When Do Men and Women Make Attributions to Gender Discrimination? The Role of Discrimination Source
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Two experiments examined the effects of discrimination source on men’s and women’s willingness to make attributions to a sexist experimenter or sexist rules. Students (161 male; 171 females) at a US university were exposed to a discriminatory person, discriminatory rule, or no discrimination. “Experiment 1” demonstrated individuals were less likely to make attributions to a sexist person than an unfair rule, and women were especially reluctant to indicate a person was responsible for their discrimination even when a person was the source. “Experiment 2” showed participants were less likely to indicate an experimenter, and even a rule, was sexist when there was a cost to the perpetrator (i.e., advisor would be notified of the perpetrator’s actions) for making such attributions.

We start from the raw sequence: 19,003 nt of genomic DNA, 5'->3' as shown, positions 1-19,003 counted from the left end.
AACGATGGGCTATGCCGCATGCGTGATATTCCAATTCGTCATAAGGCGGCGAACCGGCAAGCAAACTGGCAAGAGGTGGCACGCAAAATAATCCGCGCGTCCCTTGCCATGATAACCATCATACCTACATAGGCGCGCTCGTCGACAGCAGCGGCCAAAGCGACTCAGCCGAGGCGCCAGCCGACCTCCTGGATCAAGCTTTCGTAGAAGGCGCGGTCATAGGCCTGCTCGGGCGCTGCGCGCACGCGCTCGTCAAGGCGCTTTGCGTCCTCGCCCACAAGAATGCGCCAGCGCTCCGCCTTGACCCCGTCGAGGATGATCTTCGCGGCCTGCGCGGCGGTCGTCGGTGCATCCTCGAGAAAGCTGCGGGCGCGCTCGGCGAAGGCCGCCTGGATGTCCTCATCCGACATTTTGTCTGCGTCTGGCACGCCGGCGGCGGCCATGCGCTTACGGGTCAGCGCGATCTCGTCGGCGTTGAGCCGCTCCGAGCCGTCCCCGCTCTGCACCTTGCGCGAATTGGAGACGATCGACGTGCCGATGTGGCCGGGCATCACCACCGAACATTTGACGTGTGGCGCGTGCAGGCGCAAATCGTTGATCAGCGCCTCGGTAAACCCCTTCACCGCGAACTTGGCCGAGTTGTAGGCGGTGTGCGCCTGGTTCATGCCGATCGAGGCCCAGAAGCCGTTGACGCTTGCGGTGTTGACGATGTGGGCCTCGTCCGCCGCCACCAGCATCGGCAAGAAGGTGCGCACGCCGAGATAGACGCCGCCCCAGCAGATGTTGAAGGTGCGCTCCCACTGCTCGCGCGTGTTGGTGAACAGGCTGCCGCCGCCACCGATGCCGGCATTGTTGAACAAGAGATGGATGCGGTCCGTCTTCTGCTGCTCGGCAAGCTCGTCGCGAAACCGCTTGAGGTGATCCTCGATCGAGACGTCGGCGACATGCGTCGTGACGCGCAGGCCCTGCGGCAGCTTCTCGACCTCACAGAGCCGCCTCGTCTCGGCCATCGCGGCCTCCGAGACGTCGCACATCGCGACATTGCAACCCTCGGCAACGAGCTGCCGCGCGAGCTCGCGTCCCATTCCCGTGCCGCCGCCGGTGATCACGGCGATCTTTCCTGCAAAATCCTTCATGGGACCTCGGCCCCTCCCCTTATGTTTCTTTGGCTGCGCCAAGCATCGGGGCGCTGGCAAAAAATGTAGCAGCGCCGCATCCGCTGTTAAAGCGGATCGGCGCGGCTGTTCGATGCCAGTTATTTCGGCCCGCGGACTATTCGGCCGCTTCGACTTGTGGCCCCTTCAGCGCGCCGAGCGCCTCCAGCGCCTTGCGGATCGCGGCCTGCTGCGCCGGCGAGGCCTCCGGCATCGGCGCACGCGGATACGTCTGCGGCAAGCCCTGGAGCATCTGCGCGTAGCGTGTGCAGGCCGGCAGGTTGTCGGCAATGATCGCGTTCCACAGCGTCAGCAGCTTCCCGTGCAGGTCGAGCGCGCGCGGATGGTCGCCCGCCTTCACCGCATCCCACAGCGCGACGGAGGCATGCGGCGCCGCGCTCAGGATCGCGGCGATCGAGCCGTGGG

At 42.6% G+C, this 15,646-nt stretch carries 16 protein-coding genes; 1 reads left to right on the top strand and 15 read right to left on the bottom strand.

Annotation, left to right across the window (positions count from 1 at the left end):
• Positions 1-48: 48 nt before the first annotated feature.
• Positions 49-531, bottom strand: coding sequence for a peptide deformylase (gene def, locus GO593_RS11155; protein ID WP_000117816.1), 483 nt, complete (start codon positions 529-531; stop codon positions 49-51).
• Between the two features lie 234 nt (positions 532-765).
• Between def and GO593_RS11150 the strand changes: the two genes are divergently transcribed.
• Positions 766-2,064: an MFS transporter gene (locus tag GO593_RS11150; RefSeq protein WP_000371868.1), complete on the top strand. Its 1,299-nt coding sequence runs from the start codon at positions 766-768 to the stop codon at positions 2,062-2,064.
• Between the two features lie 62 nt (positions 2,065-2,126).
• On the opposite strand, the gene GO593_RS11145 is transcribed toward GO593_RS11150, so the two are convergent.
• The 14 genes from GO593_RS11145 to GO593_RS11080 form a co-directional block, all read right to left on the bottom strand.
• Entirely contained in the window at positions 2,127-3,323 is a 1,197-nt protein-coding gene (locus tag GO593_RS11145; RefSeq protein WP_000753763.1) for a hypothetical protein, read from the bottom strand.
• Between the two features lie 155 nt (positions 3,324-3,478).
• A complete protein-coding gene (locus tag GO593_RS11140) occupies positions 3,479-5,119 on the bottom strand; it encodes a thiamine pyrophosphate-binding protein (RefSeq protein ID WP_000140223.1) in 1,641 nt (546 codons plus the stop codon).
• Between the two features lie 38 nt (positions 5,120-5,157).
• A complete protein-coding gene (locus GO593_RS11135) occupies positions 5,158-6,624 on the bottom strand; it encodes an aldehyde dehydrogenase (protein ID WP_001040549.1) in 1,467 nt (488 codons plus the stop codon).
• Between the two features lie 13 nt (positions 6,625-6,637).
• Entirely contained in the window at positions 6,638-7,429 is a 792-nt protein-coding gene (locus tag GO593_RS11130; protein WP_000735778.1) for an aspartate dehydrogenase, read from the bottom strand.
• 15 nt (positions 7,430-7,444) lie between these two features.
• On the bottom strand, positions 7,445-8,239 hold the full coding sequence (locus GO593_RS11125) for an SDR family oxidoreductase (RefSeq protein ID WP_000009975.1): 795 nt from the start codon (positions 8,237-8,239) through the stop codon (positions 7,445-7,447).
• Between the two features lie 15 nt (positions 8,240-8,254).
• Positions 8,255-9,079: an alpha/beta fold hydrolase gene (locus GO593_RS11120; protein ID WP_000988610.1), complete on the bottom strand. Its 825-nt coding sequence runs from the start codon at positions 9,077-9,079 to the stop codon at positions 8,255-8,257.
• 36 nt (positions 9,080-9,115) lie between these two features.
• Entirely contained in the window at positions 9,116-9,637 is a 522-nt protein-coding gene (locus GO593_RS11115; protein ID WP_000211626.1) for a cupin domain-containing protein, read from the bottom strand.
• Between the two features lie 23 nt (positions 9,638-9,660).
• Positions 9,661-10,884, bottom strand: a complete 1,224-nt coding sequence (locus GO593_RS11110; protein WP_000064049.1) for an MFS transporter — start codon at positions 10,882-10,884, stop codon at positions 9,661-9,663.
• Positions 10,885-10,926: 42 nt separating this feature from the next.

KeywordsDiscrimination Sexism Prejudice Attributions Gender
We thank all of the undergraduate research assistants who spent many hours working on this project. In addition, we thank Kimberly Daubman and T. Joel Wade for providing insightful comments on an earlier version of the article.
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